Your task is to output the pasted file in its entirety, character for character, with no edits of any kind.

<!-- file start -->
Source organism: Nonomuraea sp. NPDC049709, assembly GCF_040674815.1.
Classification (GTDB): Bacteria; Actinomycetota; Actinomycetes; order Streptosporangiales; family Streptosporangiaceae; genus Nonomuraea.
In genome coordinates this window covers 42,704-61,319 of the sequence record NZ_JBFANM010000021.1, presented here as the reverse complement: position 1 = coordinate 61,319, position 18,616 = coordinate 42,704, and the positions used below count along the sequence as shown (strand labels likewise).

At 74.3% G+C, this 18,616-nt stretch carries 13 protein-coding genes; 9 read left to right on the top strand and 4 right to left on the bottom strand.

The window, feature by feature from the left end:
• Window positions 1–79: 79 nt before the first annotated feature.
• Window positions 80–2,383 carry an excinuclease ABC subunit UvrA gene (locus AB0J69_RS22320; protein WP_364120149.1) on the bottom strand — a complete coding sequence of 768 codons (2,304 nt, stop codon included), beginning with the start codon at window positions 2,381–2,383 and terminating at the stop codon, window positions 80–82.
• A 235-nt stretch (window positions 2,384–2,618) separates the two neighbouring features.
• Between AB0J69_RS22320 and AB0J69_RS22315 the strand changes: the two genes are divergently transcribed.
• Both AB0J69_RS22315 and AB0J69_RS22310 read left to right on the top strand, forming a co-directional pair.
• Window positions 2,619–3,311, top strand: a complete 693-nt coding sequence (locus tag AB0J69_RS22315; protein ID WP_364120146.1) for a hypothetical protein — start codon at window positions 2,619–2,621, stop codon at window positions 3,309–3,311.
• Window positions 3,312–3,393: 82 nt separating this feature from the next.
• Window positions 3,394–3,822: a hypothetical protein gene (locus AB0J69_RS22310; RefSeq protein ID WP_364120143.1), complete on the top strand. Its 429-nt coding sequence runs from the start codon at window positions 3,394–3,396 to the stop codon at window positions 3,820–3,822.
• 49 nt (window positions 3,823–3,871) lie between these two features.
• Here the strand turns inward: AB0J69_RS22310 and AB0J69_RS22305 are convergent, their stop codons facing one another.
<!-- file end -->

Source organism: Nonomuraea sp. NPDC049709, assembly GCF_040674815.1.
Classification (GTDB): Bacteria; Actinomycetota; Actinomycetes; order Streptosporangiales; family Streptosporangiaceae; genus Nonomuraea.
In genome coordinates this window covers 42,704-61,319 of the sequence record NZ_JBFANM010000021.1, presented here as the reverse complement: position 1 = coordinate 61,319, position 18,616 = coordinate 42,704, and the positions used below count along the sequence as shown (strand labels likewise).

At 74.3% G+C, this 18,616-nt stretch carries 13 protein-coding genes; 9 read left to right on the top strand and 4 right to left on the bottom strand.

The window, feature by feature from the left end:
• Window positions 1–79: 79 nt before the first annotated feature.
• Window positions 80–2,383 carry an excinuclease ABC subunit UvrA gene (locus AB0J69_RS22320; protein WP_364120149.1) on the bottom strand — a complete coding sequence of 768 codons (2,304 nt, stop codon included), beginning with the start codon at window positions 2,381–2,383 and terminating at the stop codon, window positions 80–82.
• A 235-nt stretch (window positions 2,384–2,618) separates the two neighbouring features.
• Between AB0J69_RS22320 and AB0J69_RS22315 the strand changes: the two genes are divergently transcribed.
• Both AB0J69_RS22315 and AB0J69_RS22310 read left to right on the top strand, forming a co-directional pair.
• Window positions 2,619–3,311, top strand: a complete 693-nt coding sequence (locus tag AB0J69_RS22315; protein ID WP_364120146.1) for a hypothetical protein — start codon at window positions 2,619–2,621, stop codon at window positions 3,309–3,311.
• Window positions 3,312–3,393: 82 nt separating this feature from the next.
• Window positions 3,394–3,822: a hypothetical protein gene (locus AB0J69_RS22310; RefSeq protein ID WP_364120143.1), complete on the top strand. Its 429-nt coding sequence runs from the start codon at window positions 3,394–3,396 to the stop codon at window positions 3,820–3,822.
• 49 nt (window positions 3,823–3,871) lie between these two features.
• Here the strand turns inward: AB0J69_RS22310 and AB0J69_RS22305 are convergent, their stop codons facing one another.